In 1969, Nicolai penned the soundtrack for an American produced western entitled LANDRAIDERS; this contained a particularly haunting theme and also a driving and powerful main score. Arguably this is Nicolai, s best western score, and although it contains passages and musical phrases that are very much in the style of Morricone school of composition, with grunts, electric guitar riffs, and barking voices present, it is for the majority of its duration pure Nicolai. Morricone’s success unfortunately overshadowed much of Nicolai’s musical output, and many collectors and critics alike at one time considered Bruno Nicolai to be a mere Morricone clone. This of course is not true, as Nicolai was a great composer possessing originality, inventiveness, and talent in the way he approached film and TV scores. Listening to his music for the movies, IL CONTE DRACULA, THE 99 WOMEN, &IL TRONO DI FUOCO, one is immediately struck and impressed by his unique musical style and his obvious gift for creating melodic and dramatic music. Nicolai’s scores for Italian made westerns are also of a very high quality, and contain many of the musical sounds and trademarks that are associated with that particular genre, but they also have a secondary sound that is similar to the music that was employed in American made westerns, this being grandiose, sprawling and vigorous, with the classic styles of Tiomkin, Newman and Steiner coming to mind.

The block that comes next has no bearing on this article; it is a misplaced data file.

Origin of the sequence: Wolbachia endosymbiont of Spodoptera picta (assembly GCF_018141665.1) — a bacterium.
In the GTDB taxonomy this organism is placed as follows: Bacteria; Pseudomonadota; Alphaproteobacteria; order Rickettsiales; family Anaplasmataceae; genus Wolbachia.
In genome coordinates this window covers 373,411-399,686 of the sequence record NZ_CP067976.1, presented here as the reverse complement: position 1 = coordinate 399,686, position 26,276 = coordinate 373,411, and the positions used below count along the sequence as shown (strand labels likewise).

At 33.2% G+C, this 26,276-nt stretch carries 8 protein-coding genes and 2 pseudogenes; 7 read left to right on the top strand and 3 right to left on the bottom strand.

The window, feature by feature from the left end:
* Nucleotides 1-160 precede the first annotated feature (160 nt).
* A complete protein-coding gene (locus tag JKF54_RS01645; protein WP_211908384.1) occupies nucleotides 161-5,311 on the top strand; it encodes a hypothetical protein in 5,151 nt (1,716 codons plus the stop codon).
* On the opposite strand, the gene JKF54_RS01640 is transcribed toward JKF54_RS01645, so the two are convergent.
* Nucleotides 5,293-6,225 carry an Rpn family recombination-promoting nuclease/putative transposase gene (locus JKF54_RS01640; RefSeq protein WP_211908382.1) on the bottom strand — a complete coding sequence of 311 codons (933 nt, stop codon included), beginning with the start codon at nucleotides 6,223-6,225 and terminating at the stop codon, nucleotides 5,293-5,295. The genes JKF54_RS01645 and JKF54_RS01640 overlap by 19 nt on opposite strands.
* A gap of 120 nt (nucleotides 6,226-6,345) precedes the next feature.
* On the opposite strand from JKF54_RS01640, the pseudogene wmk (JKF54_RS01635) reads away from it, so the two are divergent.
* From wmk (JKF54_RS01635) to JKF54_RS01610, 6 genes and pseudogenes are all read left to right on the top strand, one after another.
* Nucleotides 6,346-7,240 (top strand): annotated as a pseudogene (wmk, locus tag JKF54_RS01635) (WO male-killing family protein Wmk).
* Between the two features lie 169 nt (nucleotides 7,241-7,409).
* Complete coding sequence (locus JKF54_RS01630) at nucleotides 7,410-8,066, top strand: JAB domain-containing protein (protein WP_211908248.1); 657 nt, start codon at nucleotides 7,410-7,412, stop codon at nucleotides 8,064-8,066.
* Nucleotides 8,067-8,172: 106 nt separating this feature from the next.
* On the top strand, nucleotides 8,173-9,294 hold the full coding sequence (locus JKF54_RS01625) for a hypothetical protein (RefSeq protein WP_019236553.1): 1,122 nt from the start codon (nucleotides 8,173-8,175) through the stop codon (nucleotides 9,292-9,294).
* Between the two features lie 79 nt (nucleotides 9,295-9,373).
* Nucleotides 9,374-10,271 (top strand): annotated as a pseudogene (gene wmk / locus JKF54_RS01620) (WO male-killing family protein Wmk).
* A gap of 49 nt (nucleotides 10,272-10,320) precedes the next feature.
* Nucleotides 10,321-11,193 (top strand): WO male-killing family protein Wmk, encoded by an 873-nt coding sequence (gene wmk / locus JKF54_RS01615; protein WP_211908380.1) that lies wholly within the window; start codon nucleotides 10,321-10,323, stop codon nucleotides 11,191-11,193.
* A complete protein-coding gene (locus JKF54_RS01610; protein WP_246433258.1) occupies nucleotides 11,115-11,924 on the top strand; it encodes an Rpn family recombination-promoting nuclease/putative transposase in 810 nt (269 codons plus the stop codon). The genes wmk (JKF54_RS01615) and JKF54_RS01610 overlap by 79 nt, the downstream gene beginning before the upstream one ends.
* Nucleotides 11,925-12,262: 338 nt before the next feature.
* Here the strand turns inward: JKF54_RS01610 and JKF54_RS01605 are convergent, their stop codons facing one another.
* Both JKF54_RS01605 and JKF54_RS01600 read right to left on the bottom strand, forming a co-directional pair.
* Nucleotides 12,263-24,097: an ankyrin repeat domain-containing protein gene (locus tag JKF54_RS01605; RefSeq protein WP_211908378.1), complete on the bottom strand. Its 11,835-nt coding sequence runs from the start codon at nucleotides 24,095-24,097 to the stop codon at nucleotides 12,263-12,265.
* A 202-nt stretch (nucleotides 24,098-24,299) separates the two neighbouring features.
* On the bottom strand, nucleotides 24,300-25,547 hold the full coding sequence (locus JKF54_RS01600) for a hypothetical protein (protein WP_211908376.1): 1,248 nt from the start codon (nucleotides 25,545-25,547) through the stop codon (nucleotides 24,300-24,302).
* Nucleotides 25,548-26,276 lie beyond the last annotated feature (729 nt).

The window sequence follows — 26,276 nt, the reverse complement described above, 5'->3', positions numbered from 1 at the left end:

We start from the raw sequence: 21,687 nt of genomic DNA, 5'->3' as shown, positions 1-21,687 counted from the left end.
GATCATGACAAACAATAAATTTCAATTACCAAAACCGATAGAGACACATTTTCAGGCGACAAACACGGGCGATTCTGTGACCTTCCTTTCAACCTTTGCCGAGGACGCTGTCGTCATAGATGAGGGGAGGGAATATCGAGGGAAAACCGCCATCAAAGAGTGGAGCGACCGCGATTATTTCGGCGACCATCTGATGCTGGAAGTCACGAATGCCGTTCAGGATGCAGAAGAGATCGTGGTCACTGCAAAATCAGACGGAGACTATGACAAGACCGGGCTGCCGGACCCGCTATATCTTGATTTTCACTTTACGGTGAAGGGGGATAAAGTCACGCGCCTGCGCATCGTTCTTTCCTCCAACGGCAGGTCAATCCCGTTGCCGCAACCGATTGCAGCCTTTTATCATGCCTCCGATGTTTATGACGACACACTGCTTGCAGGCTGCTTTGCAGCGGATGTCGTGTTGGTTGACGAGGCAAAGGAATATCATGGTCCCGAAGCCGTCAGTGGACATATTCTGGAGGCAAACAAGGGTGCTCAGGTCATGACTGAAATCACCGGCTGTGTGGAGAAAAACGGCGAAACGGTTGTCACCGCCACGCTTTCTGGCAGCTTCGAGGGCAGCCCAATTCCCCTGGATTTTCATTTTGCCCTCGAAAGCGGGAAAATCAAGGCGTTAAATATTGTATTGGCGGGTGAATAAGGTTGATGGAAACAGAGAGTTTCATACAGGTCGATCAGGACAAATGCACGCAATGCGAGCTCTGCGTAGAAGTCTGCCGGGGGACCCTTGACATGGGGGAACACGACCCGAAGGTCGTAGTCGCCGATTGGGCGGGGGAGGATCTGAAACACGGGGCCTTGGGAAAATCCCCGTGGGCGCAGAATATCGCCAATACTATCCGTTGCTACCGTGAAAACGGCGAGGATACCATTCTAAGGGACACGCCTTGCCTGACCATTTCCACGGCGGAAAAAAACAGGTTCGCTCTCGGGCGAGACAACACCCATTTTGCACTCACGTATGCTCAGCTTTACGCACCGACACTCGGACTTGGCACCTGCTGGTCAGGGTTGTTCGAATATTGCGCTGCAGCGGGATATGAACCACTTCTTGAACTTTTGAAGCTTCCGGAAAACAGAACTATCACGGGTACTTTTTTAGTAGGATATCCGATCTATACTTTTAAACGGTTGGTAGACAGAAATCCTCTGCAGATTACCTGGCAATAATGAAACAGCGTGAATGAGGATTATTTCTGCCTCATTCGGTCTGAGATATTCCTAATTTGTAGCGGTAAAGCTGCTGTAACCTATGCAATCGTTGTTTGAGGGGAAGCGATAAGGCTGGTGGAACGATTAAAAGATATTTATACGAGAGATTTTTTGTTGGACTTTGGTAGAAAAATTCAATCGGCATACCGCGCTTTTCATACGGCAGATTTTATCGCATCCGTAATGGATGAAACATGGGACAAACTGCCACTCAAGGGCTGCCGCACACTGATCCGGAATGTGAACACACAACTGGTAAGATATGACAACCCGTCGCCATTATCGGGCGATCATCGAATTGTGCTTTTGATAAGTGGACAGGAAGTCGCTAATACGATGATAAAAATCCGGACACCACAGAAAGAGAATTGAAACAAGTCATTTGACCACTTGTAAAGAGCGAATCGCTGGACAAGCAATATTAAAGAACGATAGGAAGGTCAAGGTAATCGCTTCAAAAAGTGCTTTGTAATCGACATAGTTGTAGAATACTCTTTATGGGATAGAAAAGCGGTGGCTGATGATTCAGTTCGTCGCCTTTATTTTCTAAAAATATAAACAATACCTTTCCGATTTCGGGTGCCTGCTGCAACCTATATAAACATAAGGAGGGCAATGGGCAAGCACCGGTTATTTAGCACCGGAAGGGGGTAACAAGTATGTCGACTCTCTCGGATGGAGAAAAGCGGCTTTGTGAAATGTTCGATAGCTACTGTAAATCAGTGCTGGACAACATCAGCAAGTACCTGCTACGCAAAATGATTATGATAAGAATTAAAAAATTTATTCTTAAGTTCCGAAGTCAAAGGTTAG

This style combined with the rawness and savagery of the Italian western score creates an interesting and original sound, that arguably can be attributed to both Nicolai and fellow Italian Maestro Francesco De Masi. Bruno Nicolai died on August 16th,1991, he was just sixty-five. Unfortunately, the composer’s death went almost unnoticed outside of his native Italy, and most soundtrack collectors that were aware of his music did not receive news of the composer’s death until some two months later. His passing left a void in the Italian film music fraternity, a void that in many people’s opinion has never been filled.